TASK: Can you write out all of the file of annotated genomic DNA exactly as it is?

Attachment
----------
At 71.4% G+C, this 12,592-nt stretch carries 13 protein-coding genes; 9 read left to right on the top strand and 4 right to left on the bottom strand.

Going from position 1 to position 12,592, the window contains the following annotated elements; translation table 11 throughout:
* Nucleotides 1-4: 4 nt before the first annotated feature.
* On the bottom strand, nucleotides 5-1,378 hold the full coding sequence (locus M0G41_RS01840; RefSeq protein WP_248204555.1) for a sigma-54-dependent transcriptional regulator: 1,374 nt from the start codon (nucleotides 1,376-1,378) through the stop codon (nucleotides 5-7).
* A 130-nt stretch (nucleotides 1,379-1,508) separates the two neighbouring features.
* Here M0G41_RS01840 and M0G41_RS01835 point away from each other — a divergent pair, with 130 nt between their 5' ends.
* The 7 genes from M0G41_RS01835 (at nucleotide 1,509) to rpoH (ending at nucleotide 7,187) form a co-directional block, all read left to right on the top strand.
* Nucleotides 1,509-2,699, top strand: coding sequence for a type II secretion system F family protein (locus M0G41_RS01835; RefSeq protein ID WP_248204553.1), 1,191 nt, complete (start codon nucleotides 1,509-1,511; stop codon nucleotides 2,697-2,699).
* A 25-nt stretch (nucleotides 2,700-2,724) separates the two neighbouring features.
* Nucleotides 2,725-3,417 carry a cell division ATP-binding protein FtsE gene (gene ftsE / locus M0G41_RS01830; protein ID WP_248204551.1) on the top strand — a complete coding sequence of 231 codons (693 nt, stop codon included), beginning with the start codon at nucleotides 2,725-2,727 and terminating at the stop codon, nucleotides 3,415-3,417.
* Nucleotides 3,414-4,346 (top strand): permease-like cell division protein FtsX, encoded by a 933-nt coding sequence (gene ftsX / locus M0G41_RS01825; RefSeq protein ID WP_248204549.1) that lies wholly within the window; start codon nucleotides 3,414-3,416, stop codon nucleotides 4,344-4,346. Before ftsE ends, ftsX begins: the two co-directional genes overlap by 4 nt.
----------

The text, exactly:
At 71.4% G+C, this 12,592-nt stretch carries 13 protein-coding genes; 9 read left to right on the top strand and 4 right to left on the bottom strand.

Going from position 1 to position 12,592, the window contains the following annotated elements; translation table 11 throughout:
* Nucleotides 1-4: 4 nt before the first annotated feature.
* On the bottom strand, nucleotides 5-1,378 hold the full coding sequence (locus M0G41_RS01840; RefSeq protein WP_248204555.1) for a sigma-54-dependent transcriptional regulator: 1,374 nt from the start codon (nucleotides 1,376-1,378) through the stop codon (nucleotides 5-7).
* A 130-nt stretch (nucleotides 1,379-1,508) separates the two neighbouring features.
* Here M0G41_RS01840 and M0G41_RS01835 point away from each other — a divergent pair, with 130 nt between their 5' ends.
* The 7 genes from M0G41_RS01835 (at nucleotide 1,509) to rpoH (ending at nucleotide 7,187) form a co-directional block, all read left to right on the top strand.
* Nucleotides 1,509-2,699, top strand: coding sequence for a type II secretion system F family protein (locus M0G41_RS01835; RefSeq protein ID WP_248204553.1), 1,191 nt, complete (start codon nucleotides 1,509-1,511; stop codon nucleotides 2,697-2,699).
* A 25-nt stretch (nucleotides 2,700-2,724) separates the two neighbouring features.
* Nucleotides 2,725-3,417 carry a cell division ATP-binding protein FtsE gene (gene ftsE / locus M0G41_RS01830; protein ID WP_248204551.1) on the top strand — a complete coding sequence of 231 codons (693 nt, stop codon included), beginning with the start codon at nucleotides 2,725-2,727 and terminating at the stop codon, nucleotides 3,415-3,417.
* Nucleotides 3,414-4,346 (top strand): permease-like cell division protein FtsX, encoded by a 933-nt coding sequence (gene ftsX / locus M0G41_RS01825; RefSeq protein ID WP_248204549.1) that lies wholly within the window; start codon nucleotides 3,414-3,416, stop codon nucleotides 4,344-4,346. Before ftsE ends, ftsX begins: the two co-directional genes overlap by 4 nt.